Chester is an ancient, picturesque, and, at the same time, a small veteran city in England. It reflected the centuries-old history of Great Britain with a length of 2000 years. It is known for its Victorian and Tudor houses on the central streets with their unique covered shopping arcades from the Middle Ages. Well-preserved Roman fortifications with towers, an amphitheater, the Cathedral, the local Big Ben tell tourists about past eras. Chester remains one of the most visited cities in the Kingdom.
Districts of Chester
The Handbridge neighborhood is on the south side of the Chester Dee River, a short walk from downtown. This area used to be a major salmon fishing spot. It is now a fairly large residential neighborhood, though it still manages to retain the atmosphere of the former village. The winding streets are lined with houses with distinctive Victorian and Edwardian terraces. Handbridge is home to a public park known as Edgar's Field and the historic Saint Mary Without-the-Walls and Water Tower.
The Hoole neighborhood was known as the Valley of Demons, a place of thieves and brigands in the XII century. Today, it is a pleasant, mostly residential neighborhood consisting primarily of Victorian terraces and a few stores. It is also home to the Hoole Lawn Tennis Club.
The Boughton neighborhood is just east of downtown Chester. Ancient artifacts from the Roman era have been discovered on its grounds. The main attraction in the area is the Lead Shot Tower.
After 300 years, the Roman Empire fell, and the Saxons took the city, who called it by its new name — Chester. There were Danish invasions throughout England, so by the middle of the X century, the city was turned into a burg, thereby protecting the land from the attacks of the Normans. Leather, wool, and trade flourished there. Also, once a year, fairs were held to which people came from all over the county. The trading rows, thanks to which the city still retains its authenticity, were built during that time.
By the end of the Middle Ages, the port was gradually shrinking, and the town suffered several plague outbreaks. In 1642, the Civil War broke out between the king and parliament. The people of Chester supported the king, and defensive structures were erected around the city. During these battles, most of the medieval buildings were damaged. When there was no food left in the city at all, and the inhabitants began to starve, Chester surrendered to parliament, and in 1646, King Charles I was proclaimed a traitor.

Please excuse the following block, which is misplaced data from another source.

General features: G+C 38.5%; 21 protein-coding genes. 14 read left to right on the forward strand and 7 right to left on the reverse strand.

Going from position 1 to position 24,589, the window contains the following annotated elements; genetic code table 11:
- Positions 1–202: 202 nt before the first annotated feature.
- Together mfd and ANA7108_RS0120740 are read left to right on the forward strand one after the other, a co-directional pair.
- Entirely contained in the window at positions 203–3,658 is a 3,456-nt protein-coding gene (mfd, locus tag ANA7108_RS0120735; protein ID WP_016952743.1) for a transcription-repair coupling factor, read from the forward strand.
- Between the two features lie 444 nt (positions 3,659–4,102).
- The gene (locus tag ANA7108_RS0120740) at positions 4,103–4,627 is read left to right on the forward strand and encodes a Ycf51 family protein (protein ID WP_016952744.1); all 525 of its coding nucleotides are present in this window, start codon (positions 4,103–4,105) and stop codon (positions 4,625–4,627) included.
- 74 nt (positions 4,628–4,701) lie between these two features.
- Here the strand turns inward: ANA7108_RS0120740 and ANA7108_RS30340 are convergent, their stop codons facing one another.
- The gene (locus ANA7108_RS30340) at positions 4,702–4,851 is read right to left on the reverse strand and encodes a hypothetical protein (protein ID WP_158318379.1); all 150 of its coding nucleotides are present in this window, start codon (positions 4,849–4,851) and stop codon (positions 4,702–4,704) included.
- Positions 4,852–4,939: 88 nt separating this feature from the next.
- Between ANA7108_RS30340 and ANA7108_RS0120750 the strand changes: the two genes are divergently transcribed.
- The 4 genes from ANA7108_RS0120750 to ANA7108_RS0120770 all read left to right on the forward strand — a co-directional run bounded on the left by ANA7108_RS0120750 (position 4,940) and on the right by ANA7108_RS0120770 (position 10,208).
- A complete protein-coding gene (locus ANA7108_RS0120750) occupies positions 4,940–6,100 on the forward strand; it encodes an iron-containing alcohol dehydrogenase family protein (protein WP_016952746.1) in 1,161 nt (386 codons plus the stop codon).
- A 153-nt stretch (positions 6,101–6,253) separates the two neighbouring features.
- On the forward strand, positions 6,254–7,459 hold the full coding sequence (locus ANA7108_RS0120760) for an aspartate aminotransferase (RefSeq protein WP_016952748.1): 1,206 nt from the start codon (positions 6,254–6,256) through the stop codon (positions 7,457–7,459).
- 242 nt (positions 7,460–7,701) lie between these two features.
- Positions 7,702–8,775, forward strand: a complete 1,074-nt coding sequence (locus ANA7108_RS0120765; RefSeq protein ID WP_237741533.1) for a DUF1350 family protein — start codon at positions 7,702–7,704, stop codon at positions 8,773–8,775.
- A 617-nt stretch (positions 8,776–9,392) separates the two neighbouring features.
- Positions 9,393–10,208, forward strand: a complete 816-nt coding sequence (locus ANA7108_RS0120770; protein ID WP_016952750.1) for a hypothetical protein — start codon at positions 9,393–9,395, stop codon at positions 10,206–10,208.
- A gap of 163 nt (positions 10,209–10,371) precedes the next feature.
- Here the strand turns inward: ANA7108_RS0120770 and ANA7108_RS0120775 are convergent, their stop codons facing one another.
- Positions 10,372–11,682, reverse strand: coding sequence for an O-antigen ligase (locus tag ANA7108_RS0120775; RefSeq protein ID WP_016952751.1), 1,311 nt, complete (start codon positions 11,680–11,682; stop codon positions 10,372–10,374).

In 1840, the port moved from Chester to younger Liverpool. Once again, the city became a center of prosperity, where the landowning aristocracy lived in buildings with elegant terraces. This trend continued during the Industrial Revolution.
By the end of the XIX century, the Eastgate Tower Clock, which is the most popular in England after Big Ben, was built on the arch of the eastern gate of the city. In addition to this important structure at the time, Chester had a Town Hall, the first free public library, a park, and the Grosvenor Museum.
By the beginning of the XX century, streetcars became electric, buses appeared, municipal buildings were built, and slums were demolished. The city now attracts thousands of tourists from all over the world, who come here searching for real medieval Britain.
The best time to visit Chester
The city hosts a large-scale gastronomic festival annually, to which tourists come from all over the world. In January, during this national holiday, there is a very unusual Championship of Cheese-Rolling. It is held directly on the city streets, where the participants are equipped with a special track with various obstacles. Cheese, used in the race, is mainly of local production and the most popular varieties. During the festival, popular restaurants invite you to try the best products of local farms and original dishes at the city fairs.